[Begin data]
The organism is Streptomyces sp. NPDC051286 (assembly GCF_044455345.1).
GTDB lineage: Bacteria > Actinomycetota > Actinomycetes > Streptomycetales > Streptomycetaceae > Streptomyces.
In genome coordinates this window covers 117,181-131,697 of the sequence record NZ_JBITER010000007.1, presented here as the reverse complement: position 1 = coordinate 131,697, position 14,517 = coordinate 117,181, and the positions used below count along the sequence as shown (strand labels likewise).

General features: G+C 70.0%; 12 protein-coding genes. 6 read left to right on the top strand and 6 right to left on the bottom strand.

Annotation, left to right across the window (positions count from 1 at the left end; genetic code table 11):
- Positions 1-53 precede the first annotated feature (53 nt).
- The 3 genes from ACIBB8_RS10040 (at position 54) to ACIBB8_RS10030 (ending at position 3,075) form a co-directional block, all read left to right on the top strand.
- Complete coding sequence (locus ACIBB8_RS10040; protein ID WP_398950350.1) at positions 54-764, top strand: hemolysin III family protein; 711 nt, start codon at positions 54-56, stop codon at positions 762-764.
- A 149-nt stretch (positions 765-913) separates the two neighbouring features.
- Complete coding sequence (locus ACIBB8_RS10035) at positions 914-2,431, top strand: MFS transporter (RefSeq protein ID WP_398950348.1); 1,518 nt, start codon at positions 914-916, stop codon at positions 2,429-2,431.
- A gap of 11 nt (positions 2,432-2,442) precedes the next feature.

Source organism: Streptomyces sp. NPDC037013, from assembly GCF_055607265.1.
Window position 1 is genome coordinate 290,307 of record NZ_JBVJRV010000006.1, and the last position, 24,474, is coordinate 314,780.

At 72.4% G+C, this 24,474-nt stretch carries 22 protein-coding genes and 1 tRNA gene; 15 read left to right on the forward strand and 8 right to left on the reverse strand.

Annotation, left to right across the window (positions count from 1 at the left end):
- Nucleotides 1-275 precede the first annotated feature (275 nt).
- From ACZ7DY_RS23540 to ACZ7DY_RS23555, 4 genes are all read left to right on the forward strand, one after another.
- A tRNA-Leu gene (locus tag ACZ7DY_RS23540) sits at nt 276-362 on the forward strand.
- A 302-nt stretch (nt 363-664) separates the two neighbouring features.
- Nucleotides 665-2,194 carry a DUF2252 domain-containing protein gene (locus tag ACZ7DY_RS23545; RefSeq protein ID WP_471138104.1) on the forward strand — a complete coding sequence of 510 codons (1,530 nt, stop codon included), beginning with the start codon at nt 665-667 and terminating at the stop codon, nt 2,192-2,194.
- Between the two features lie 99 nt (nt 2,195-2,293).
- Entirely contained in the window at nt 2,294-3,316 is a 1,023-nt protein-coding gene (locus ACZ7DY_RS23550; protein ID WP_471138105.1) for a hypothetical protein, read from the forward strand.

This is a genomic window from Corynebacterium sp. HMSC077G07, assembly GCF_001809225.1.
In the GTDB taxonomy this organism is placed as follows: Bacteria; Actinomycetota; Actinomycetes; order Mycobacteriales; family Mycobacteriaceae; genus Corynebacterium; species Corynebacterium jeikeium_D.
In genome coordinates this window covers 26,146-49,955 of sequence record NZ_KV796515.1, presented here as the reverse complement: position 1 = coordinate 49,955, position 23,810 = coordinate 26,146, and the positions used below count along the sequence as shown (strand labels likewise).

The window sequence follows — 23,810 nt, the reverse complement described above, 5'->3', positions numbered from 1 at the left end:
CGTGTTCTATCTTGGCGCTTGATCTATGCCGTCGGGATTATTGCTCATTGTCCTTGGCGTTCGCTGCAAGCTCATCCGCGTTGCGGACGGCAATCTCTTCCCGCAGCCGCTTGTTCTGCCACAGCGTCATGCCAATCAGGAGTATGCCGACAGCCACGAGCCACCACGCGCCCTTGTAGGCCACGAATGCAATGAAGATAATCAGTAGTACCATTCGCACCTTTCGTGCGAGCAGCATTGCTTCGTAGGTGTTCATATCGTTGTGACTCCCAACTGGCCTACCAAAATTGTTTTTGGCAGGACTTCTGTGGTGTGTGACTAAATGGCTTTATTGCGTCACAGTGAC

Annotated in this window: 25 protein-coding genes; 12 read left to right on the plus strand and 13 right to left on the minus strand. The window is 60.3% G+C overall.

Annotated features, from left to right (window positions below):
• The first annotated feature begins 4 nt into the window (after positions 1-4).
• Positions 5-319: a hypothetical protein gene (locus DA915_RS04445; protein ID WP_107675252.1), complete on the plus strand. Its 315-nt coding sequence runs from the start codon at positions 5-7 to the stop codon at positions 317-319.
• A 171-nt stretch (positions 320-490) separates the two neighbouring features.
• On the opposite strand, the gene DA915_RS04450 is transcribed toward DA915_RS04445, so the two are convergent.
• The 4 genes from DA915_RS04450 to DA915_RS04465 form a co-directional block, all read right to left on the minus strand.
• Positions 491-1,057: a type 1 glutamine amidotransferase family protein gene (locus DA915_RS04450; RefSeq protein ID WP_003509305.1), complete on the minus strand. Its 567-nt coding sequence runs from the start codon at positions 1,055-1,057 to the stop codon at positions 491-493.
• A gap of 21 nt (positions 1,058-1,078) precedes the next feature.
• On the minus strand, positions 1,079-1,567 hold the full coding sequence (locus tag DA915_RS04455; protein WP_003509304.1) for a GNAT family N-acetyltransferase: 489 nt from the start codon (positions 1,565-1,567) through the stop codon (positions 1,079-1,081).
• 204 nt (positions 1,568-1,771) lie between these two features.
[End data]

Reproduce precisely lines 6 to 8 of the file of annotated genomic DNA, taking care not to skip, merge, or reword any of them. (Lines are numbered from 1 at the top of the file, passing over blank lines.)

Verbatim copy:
- Positions 1-53 precede the first annotated feature (53 nt).
- The 3 genes from ACIBB8_RS10040 (at position 54) to ACIBB8_RS10030 (ending at position 3,075) form a co-directional block, all read left to right on the top strand.
- Complete coding sequence (locus ACIBB8_RS10040; protein ID WP_398950350.1) at positions 54-764, top strand: hemolysin III family protein; 711 nt, start codon at positions 54-56, stop codon at positions 762-764.